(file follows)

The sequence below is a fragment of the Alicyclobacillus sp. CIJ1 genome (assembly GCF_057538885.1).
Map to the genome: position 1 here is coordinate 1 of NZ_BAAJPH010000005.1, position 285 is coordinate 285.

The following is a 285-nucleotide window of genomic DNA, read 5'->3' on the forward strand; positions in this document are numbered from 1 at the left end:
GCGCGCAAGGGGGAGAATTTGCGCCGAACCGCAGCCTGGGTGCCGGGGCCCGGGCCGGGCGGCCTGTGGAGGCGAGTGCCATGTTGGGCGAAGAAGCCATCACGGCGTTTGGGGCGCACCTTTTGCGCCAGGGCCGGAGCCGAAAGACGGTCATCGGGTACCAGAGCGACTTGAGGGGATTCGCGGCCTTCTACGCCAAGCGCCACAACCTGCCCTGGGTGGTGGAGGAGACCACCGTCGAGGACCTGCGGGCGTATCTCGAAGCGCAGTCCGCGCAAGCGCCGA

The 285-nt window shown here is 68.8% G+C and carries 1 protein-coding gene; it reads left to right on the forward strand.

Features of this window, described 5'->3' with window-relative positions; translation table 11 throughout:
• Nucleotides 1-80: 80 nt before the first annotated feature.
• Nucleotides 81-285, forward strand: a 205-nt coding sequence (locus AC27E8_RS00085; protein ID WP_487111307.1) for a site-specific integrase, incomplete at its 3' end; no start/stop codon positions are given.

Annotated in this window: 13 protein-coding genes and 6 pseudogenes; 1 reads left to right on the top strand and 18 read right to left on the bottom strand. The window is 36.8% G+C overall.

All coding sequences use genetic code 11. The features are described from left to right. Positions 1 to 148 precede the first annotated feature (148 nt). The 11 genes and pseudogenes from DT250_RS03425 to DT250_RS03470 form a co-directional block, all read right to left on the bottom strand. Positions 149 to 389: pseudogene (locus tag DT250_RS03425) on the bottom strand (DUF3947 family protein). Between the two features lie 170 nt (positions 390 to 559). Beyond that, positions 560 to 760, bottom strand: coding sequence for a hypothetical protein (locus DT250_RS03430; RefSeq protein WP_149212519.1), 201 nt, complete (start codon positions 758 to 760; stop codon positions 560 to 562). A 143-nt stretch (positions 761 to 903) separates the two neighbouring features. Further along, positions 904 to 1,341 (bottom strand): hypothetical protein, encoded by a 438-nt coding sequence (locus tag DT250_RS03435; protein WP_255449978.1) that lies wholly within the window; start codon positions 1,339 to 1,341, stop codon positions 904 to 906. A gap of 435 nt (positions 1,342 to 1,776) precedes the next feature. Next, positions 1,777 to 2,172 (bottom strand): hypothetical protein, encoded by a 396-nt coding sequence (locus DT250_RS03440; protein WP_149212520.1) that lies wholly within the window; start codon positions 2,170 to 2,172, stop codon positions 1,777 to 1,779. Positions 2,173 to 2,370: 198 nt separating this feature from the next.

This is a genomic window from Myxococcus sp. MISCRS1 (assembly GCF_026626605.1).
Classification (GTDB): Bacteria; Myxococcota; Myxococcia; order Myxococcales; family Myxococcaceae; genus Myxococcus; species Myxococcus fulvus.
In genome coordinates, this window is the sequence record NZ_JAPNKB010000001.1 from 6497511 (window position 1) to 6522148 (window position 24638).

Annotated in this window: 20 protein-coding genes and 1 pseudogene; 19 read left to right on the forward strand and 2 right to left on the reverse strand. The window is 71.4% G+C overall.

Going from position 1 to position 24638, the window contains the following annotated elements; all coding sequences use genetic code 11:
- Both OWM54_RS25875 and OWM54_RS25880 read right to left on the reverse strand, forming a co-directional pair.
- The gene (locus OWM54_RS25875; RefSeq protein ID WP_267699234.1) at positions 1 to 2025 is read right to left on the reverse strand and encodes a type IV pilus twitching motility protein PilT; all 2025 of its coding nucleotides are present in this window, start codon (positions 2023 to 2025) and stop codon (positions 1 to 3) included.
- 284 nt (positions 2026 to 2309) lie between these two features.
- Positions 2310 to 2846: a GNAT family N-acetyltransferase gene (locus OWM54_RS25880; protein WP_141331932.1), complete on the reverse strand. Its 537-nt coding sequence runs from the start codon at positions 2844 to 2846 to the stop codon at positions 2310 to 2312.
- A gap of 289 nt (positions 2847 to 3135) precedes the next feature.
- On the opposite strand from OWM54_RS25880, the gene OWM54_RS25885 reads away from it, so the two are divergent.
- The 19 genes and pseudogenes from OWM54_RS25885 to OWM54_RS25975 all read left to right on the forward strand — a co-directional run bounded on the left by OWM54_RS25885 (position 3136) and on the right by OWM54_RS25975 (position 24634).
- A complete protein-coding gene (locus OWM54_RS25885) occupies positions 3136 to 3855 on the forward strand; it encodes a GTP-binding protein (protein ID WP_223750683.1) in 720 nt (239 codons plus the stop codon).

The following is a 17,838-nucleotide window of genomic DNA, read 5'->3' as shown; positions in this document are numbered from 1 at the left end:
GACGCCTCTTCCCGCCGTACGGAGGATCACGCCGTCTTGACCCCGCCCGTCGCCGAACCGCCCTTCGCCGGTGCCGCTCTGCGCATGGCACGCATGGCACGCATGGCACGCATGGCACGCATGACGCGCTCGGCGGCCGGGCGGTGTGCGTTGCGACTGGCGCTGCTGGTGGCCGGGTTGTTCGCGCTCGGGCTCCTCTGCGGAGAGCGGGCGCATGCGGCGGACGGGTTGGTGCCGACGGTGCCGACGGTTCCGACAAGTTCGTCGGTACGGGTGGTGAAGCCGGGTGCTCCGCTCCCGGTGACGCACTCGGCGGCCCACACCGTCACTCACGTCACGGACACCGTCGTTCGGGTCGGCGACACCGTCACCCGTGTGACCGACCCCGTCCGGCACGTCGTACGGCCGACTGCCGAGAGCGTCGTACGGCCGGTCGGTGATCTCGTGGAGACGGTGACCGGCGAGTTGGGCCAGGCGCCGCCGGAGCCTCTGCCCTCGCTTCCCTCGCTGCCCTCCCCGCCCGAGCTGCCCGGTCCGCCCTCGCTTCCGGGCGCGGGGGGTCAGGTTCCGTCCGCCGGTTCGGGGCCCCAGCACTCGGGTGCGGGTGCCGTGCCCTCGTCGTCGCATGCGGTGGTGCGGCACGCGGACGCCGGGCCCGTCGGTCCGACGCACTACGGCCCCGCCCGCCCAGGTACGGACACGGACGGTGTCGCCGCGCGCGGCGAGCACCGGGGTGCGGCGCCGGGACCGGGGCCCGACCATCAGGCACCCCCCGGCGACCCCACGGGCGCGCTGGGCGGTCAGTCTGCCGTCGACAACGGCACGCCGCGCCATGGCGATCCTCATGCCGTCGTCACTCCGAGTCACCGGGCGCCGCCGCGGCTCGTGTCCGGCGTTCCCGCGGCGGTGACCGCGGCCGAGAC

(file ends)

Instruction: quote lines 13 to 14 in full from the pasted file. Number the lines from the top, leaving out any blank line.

In genome coordinates, this window is the sequence record NZ_JAPNKB010000001.1 from 6497511 (window position 1) to 6522148 (window position 24638).

Annotated in this window: 20 protein-coding genes and 1 pseudogene; 19 read left to right on the forward strand and 2 right to left on the reverse strand. The window is 71.4% G+C overall.